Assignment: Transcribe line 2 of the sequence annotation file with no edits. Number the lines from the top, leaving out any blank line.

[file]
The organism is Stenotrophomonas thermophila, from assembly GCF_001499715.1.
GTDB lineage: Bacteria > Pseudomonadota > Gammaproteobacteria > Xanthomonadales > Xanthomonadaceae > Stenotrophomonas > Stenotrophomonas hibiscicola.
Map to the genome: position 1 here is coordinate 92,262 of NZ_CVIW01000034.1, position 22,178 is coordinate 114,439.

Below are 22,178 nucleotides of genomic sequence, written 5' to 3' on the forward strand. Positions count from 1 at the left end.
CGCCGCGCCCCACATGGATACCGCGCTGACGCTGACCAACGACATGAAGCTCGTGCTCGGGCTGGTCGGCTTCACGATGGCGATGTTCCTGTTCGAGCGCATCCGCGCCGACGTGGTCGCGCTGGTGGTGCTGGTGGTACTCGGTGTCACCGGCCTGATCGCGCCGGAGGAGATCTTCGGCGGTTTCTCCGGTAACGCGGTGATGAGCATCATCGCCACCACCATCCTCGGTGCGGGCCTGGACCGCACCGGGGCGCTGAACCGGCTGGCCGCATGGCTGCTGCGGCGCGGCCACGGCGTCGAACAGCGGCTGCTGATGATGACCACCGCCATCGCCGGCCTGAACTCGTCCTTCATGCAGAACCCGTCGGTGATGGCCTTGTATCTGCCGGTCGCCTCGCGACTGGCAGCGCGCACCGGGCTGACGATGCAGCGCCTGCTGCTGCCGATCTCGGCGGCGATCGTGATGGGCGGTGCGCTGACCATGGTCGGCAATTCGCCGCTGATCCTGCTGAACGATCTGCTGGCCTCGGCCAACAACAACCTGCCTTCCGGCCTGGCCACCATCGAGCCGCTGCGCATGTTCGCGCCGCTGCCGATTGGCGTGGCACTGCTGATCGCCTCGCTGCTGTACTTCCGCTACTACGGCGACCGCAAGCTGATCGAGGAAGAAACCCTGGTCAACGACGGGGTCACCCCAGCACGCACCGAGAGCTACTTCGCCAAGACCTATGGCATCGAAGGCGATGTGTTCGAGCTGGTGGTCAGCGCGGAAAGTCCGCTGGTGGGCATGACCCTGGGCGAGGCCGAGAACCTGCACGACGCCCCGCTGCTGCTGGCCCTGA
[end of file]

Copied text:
GTDB lineage: Bacteria > Pseudomonadota > Gammaproteobacteria > Xanthomonadales > Xanthomonadaceae > Stenotrophomonas > Stenotrophomonas hibiscicola.